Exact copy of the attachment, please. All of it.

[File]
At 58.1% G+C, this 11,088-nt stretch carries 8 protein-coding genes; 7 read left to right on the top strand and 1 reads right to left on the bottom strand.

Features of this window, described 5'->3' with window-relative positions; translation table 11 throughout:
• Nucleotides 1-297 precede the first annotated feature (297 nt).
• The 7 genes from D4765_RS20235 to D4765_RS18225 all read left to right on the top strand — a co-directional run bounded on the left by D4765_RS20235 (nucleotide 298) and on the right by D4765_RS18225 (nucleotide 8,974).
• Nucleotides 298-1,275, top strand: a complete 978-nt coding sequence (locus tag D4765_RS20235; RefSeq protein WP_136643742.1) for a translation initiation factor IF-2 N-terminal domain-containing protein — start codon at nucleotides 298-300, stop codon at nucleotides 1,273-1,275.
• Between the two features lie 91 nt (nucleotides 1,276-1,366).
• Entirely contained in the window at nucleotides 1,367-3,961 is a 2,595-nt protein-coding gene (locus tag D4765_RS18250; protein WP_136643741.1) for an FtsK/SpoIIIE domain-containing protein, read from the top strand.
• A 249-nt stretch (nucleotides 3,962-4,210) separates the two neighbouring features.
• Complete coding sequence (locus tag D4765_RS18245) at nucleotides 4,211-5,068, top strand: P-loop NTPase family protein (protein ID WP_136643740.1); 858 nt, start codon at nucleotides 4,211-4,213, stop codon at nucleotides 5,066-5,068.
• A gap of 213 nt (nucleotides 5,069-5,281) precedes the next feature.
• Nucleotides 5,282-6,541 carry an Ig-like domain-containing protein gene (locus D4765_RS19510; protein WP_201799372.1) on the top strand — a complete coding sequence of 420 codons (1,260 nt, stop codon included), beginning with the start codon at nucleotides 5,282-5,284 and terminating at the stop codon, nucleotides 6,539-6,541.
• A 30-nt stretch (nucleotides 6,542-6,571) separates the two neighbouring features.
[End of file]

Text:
At 58.1% G+C, this 11,088-nt stretch carries 8 protein-coding genes; 7 read left to right on the top strand and 1 reads right to left on the bottom strand.

Features of this window, described 5'->3' with window-relative positions; translation table 11 throughout:
• Nucleotides 1-297 precede the first annotated feature (297 nt).
• The 7 genes from D4765_RS20235 to D4765_RS18225 all read left to right on the top strand — a co-directional run bounded on the left by D4765_RS20235 (nucleotide 298) and on the right by D4765_RS18225 (nucleotide 8,974).
• Nucleotides 298-1,275, top strand: a complete 978-nt coding sequence (locus tag D4765_RS20235; RefSeq protein WP_136643742.1) for a translation initiation factor IF-2 N-terminal domain-containing protein — start codon at nucleotides 298-300, stop codon at nucleotides 1,273-1,275.
• Between the two features lie 91 nt (nucleotides 1,276-1,366).
• Entirely contained in the window at nucleotides 1,367-3,961 is a 2,595-nt protein-coding gene (locus tag D4765_RS18250; protein WP_136643741.1) for an FtsK/SpoIIIE domain-containing protein, read from the top strand.
• A 249-nt stretch (nucleotides 3,962-4,210) separates the two neighbouring features.
• Complete coding sequence (locus tag D4765_RS18245) at nucleotides 4,211-5,068, top strand: P-loop NTPase family protein (protein ID WP_136643740.1); 858 nt, start codon at nucleotides 4,211-4,213, stop codon at nucleotides 5,066-5,068.
• A gap of 213 nt (nucleotides 5,069-5,281) precedes the next feature.
• Nucleotides 5,282-6,541 carry an Ig-like domain-containing protein gene (locus D4765_RS19510; protein WP_201799372.1) on the top strand — a complete coding sequence of 420 codons (1,260 nt, stop codon included), beginning with the start codon at nucleotides 5,282-5,284 and terminating at the stop codon, nucleotides 6,539-6,541.
• A 30-nt stretch (nucleotides 6,542-6,571) separates the two neighbouring features.